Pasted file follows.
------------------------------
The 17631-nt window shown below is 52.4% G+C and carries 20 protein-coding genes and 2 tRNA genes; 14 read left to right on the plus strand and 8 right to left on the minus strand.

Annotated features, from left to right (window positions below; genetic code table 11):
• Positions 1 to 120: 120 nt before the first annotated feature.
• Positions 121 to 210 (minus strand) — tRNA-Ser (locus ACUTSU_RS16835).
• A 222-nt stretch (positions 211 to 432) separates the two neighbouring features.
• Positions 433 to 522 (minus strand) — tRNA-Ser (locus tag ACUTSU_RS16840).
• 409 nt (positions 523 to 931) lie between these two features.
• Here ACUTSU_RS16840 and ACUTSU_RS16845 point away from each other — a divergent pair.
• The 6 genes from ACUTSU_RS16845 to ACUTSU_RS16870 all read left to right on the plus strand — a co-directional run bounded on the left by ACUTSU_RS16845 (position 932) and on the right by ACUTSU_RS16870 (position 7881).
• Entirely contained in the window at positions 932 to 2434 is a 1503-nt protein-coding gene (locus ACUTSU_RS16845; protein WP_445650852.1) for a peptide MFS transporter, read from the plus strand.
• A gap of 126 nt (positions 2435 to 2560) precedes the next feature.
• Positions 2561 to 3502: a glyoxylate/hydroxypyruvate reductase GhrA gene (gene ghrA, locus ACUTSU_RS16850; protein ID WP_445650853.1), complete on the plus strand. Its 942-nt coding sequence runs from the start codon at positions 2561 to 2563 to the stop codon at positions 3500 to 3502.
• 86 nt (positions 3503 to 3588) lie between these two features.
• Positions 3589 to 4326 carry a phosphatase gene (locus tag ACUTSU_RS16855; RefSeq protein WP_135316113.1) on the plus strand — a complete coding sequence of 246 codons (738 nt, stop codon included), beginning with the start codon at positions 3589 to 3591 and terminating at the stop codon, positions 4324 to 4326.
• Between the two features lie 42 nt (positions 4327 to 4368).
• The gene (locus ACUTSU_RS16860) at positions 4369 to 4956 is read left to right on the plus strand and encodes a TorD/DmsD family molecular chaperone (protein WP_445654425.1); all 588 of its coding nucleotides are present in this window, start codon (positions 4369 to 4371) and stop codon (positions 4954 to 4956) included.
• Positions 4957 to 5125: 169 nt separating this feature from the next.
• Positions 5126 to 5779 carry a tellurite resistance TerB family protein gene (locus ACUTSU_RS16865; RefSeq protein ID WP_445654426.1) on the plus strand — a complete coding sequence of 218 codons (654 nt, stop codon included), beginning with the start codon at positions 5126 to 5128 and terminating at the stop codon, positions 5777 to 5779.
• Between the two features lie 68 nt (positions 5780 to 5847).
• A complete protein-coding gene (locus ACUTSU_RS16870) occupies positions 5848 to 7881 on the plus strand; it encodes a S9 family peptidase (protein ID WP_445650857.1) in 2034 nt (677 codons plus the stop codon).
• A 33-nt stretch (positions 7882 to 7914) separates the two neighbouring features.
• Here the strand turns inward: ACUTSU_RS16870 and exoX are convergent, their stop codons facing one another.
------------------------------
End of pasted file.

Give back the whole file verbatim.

The 17631-nt window shown below is 52.4% G+C and carries 20 protein-coding genes and 2 tRNA genes; 14 read left to right on the plus strand and 8 right to left on the minus strand.

Annotated features, from left to right (window positions below; genetic code table 11):
• Positions 1 to 120: 120 nt before the first annotated feature.
• Positions 121 to 210 (minus strand) — tRNA-Ser (locus ACUTSU_RS16835).
• A 222-nt stretch (positions 211 to 432) separates the two neighbouring features.
• Positions 433 to 522 (minus strand) — tRNA-Ser (locus tag ACUTSU_RS16840).
• 409 nt (positions 523 to 931) lie between these two features.
• Here ACUTSU_RS16840 and ACUTSU_RS16845 point away from each other — a divergent pair.
• The 6 genes from ACUTSU_RS16845 to ACUTSU_RS16870 all read left to right on the plus strand — a co-directional run bounded on the left by ACUTSU_RS16845 (position 932) and on the right by ACUTSU_RS16870 (position 7881).
• Entirely contained in the window at positions 932 to 2434 is a 1503-nt protein-coding gene (locus ACUTSU_RS16845; protein WP_445650852.1) for a peptide MFS transporter, read from the plus strand.
• A gap of 126 nt (positions 2435 to 2560) precedes the next feature.
• Positions 2561 to 3502: a glyoxylate/hydroxypyruvate reductase GhrA gene (gene ghrA, locus ACUTSU_RS16850; protein ID WP_445650853.1), complete on the plus strand. Its 942-nt coding sequence runs from the start codon at positions 2561 to 2563 to the stop codon at positions 3500 to 3502.
• 86 nt (positions 3503 to 3588) lie between these two features.
• Positions 3589 to 4326 carry a phosphatase gene (locus tag ACUTSU_RS16855; RefSeq protein WP_135316113.1) on the plus strand — a complete coding sequence of 246 codons (738 nt, stop codon included), beginning with the start codon at positions 3589 to 3591 and terminating at the stop codon, positions 4324 to 4326.
• Between the two features lie 42 nt (positions 4327 to 4368).
• The gene (locus ACUTSU_RS16860) at positions 4369 to 4956 is read left to right on the plus strand and encodes a TorD/DmsD family molecular chaperone (protein WP_445654425.1); all 588 of its coding nucleotides are present in this window, start codon (positions 4369 to 4371) and stop codon (positions 4954 to 4956) included.
• Positions 4957 to 5125: 169 nt separating this feature from the next.
• Positions 5126 to 5779 carry a tellurite resistance TerB family protein gene (locus ACUTSU_RS16865; RefSeq protein ID WP_445654426.1) on the plus strand — a complete coding sequence of 218 codons (654 nt, stop codon included), beginning with the start codon at positions 5126 to 5128 and terminating at the stop codon, positions 5777 to 5779.
• Between the two features lie 68 nt (positions 5780 to 5847).
• A complete protein-coding gene (locus ACUTSU_RS16870) occupies positions 5848 to 7881 on the plus strand; it encodes a S9 family peptidase (protein ID WP_445650857.1) in 2034 nt (677 codons plus the stop codon).
• A 33-nt stretch (positions 7882 to 7914) separates the two neighbouring features.
• Here the strand turns inward: ACUTSU_RS16870 and exoX are convergent, their stop codons facing one another.